A WORD IN YOUR SHELL-LIKE
Nigel Rees is well known in Britain as a broadcaster, presenter of the radio quiz Quote, Unquote and the author of more than 50 books on the popular use of the language.
This one, his monster fun book of 6000-plus entries and 768 pages, is a compilation of catchphrases, clichés, euphemisms, proverbs, slogans and idioms. They range from “ban the bomb”, and “cleanliness is next to godliness”, through “feeding frenzy”, “he who is not with us is against us”, “past one’s sell-by date”, and “remember the Alamo!”, to “sky-blue pink with a finny haddy border” and beyond. Each is supplied with its meaning, some background and an example or two.
The title is an obscure outdated humorous phrase (it has an entry, but it’s listed under in your shell-like, which took me a while to find). It combines a word in your ear, meaning a brief message in confidence, with shell-like ear, a poetic image that was already being mocked as a cliché well over a century ago.
There’s a lot of fascinating material here and the larger part of the book is unexceptionable, with much interesting information. The book is clearly a compilation without supporting original research. There’s nothing wrong with that, but unfortunately it has resulted in an inability or unwillingness to judge the evidence he has. A good example is the idiom cold enough to freeze the balls off a brass monkey. He repeats the folk etymology about its being a brass plate on which cannonballs were piled on Royal Navy ships, despite the obvious impossibility of the story. He then quotes two challenges to the story by recent writers which leaves the reader wondering whether he believes the naval story (he seems to) or is just hedging his bets.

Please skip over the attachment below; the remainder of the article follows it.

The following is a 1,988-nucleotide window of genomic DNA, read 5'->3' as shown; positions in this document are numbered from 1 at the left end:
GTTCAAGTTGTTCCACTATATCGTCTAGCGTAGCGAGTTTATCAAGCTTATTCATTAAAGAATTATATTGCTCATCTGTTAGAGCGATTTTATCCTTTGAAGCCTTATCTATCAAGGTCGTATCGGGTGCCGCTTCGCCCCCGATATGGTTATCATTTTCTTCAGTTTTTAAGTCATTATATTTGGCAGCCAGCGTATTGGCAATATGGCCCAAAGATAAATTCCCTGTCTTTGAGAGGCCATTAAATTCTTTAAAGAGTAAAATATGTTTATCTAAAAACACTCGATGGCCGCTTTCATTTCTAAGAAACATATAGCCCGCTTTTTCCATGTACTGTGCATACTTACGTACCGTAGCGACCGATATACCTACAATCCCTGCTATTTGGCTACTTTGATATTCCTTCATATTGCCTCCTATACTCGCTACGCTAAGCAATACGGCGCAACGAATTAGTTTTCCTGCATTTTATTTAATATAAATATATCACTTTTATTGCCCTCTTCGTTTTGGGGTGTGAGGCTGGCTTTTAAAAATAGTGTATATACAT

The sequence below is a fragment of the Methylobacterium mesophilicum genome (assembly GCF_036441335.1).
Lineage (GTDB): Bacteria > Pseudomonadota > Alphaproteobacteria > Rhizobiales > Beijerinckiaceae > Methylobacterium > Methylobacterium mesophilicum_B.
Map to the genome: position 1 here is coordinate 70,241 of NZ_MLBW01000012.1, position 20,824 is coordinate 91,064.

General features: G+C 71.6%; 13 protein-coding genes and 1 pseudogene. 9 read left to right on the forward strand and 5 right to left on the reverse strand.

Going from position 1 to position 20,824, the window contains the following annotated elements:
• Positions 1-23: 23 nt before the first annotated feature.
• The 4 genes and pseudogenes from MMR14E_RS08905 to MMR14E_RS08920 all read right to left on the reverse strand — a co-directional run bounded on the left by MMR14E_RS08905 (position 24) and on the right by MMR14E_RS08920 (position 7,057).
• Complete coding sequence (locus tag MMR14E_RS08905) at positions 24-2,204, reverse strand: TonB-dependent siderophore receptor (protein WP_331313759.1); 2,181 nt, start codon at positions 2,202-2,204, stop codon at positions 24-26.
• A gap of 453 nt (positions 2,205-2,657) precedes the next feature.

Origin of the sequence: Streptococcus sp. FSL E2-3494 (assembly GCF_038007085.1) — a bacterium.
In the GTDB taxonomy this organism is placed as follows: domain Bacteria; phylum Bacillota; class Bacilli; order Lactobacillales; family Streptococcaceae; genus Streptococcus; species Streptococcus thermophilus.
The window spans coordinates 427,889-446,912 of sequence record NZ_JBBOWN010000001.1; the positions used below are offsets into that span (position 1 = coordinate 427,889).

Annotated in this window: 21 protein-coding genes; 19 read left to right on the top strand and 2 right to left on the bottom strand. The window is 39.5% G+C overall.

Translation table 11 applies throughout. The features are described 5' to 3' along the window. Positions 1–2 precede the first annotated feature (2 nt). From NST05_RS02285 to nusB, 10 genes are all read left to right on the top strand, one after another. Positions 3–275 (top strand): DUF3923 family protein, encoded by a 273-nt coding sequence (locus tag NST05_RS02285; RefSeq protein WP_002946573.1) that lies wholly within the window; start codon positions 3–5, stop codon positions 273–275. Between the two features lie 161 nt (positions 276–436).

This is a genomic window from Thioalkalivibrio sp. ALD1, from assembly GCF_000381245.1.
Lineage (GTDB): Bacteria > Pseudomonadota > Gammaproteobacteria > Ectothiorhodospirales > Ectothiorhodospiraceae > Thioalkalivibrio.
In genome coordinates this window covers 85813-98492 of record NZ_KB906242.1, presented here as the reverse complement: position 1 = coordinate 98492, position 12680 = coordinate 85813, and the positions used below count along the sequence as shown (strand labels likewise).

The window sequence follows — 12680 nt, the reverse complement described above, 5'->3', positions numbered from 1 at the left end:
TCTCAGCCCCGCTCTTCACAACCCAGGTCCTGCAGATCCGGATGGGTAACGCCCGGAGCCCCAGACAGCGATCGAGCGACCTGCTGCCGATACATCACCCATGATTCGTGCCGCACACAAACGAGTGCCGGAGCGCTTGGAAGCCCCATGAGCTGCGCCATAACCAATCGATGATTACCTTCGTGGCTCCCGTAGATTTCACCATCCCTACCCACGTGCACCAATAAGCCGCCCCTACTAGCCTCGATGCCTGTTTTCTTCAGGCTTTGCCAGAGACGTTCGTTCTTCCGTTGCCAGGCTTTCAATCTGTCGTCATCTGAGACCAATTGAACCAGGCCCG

Several of his explanations are incorrect: a coot is not said to be bald because it looks hairless, but because of the pale flash on its forehead, bald once having meant “white”. The phrase bog standard is not an acronym from “British or German” but is most probably a modification of “box standard”. A mondegreen is not a mishearing by a child but any mishearing of a song lyric. To find so many errors in a random sampling of entries is worrying and suggests you may need to treat other entries with caution.
[Nigel Rees, A Word in Your Shell-Like, published in the UK by Collins on 6 September; hardback, pp768; ISBN 0-00-715593-X; publisher’s UK price £16.99. Published in Canada and the USA under the title Collins Encyclopedia of Phrases: A Complete Guide to Phrases in Everyday Life with the same ISBN.]